Sage, mint, hot peppers

What I’ve realized after reading articles on the subject, particularly the Seed Saving Instructions for Beginners and the Vegetable Seed Saving Handbook , is that the fruits must fully ripen on the plants before the seeds can be harvested otherwise they may not germinate. I had been drying seeds from a green pepper, not a fully ripened red one, and it did not ripen on the plant (obviously). I tossed them out today and after washing my hands, forgetting I had been handling hot pepper seeds, I began to rub my eye. Big mistake! My eye swelled and burned like mad. Without thinking again I put water on my eye, which made it burn even more! I should have remembered that drinking water after eating peppery food just makes things worse. I did eventually recall what helps to soothe the pepper burn – milk! I put some milk in a cupped hand and rubbed it on my eyelids and the swelling began to go away immediately as did the burning. Pfew!

The other day I was surprised to find some calendula seeds just lying around in the plot, near where the borage plant used to be.  So I gathered them up and I’m making sure they are fully dried before I package them for next year.

Calendula seeds

I read in an eHow article that seeds that fall on the ground can be moldy and can get wet (which makes they nonviable for saving). I’d still like to try growing them so I think I’ll separate them into another package, rather than putting them in with the seeds I bought from Urban Harvest. The soil was very dry when I found them so I’m hoping they are still OK.

So now I’m thinking more about harvesting flower seeds for next season. I’ve been admiring the yarrow in the community plot all summer.


I’ve been reading lately about the benefits of yarrow as a companion plant. According to wikipedia, it attracts predatory wasps and ladybugs, improves the soil, and improves the health of plants that are grown nearby. eHow also gives some other useful information about yarrow. It apparently takes 2 years to become established, which is a bit of a bummer.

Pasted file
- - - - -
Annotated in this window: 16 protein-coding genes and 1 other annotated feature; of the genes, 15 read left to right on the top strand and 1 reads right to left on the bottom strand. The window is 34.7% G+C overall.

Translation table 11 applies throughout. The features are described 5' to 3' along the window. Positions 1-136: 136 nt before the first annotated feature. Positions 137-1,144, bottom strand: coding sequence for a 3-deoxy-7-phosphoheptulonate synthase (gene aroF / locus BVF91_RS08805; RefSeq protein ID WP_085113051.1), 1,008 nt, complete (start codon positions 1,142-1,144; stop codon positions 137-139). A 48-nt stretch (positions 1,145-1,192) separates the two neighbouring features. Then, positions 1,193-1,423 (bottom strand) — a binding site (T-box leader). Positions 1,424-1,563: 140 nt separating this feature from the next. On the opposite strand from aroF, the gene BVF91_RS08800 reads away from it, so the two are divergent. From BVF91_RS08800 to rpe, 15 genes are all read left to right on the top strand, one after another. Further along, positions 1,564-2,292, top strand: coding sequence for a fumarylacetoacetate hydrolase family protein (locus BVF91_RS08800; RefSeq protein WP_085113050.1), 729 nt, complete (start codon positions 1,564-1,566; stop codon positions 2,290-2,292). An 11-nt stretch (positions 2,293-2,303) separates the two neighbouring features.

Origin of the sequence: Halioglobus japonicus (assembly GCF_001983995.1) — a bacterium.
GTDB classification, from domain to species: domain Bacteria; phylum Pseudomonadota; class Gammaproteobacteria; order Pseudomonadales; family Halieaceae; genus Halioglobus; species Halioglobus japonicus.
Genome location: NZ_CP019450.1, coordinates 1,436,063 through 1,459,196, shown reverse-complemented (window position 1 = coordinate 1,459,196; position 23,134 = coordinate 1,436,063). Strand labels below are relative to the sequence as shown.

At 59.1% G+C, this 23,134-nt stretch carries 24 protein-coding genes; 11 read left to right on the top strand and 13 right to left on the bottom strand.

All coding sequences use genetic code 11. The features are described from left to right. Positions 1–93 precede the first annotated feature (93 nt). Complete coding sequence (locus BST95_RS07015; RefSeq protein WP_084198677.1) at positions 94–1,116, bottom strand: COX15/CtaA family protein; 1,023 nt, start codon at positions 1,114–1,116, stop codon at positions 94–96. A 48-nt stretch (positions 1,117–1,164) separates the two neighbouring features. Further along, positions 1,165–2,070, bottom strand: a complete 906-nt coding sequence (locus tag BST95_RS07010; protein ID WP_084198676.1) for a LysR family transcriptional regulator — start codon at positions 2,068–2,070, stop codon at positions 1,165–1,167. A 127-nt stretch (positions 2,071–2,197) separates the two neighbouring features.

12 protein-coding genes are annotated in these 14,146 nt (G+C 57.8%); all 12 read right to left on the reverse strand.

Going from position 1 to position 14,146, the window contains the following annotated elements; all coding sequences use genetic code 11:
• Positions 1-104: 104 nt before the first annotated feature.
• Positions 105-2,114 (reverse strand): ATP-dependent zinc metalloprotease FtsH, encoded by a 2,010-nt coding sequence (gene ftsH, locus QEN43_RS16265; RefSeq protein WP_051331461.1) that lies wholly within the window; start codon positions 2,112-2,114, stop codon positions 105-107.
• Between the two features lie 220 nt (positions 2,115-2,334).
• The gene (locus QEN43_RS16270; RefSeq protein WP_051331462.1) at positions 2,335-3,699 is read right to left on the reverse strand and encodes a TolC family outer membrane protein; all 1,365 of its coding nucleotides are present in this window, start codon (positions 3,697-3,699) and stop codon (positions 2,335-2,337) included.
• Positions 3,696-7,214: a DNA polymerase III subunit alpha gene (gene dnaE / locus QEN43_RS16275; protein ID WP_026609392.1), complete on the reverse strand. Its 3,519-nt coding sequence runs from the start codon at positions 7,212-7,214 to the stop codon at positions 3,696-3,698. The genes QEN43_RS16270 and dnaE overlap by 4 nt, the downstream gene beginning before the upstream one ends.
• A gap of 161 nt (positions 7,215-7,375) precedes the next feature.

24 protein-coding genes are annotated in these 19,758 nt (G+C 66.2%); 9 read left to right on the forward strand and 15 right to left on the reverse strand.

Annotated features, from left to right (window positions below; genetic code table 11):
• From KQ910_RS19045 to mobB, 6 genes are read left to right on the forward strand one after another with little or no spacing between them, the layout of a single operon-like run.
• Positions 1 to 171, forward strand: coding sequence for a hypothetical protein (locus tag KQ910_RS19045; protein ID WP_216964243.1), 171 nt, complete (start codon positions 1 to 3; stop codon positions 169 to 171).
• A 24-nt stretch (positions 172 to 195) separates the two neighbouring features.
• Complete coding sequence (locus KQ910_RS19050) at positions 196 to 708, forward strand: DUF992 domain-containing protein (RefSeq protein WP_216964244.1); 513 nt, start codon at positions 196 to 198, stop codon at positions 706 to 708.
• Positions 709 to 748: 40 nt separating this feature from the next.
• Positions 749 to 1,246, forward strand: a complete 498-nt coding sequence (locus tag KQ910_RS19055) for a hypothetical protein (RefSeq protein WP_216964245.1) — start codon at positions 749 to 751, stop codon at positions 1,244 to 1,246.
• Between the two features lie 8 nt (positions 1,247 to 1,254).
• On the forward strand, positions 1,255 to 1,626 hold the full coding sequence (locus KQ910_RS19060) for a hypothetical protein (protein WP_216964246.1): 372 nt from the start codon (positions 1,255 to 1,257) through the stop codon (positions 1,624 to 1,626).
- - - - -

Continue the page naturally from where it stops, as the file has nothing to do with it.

I helped myself to some drying flowers just off of the community plot and I’ve placed them in a paper bag to fully dry. You can shake the bag to try and separate the seeds from the chaff before you store them.

I saw an interesting video on Youtube today about collecting nasturtium seeds. I’m going to be looking for these on my next visit to the garden!

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Time of the season…

This is the time of the season where I start to neglect the garden. Truth be told, that time of the season probably started a few weeks ago. Thankfully my brother has energy  to be watering on a regular basis (although lately he hasn’t needed to) and tying up strong but stray tomato branches. Knowing I would be away for the weekend and realizing I`d been away too long, I stopped by Thursday evening after work.

Sad looking tomato plants

Ugh, the tomatoes were such a sorry sight. A limp, unruly, discoloured, and unsightly mess.

In her most recent post on pruning tomatoes, Gayla Trail gives a rundown of when and why she prunes. Although she says she only prunes indeterminate or vining tomatoes, there are some very practical tips for now and for next year. For example, removing the flowers that aren’t going to produce fruit before the fall frost comes along so that the plant puts more energy into ripening full grown fruit. At the beginning of the season, she prunes the branches closest to the ground to establish a mainstem and also under-plants with companion plants and edible flowers. A great use of space and lots of visual appeal.

On a positive note, the flowers are finally starting to look really good.

Bright yellow-orange calendula

Blue cornflower (in need of deadheading), with nasturtium flowers

Dill seeds are finally dry. Packaged them this week.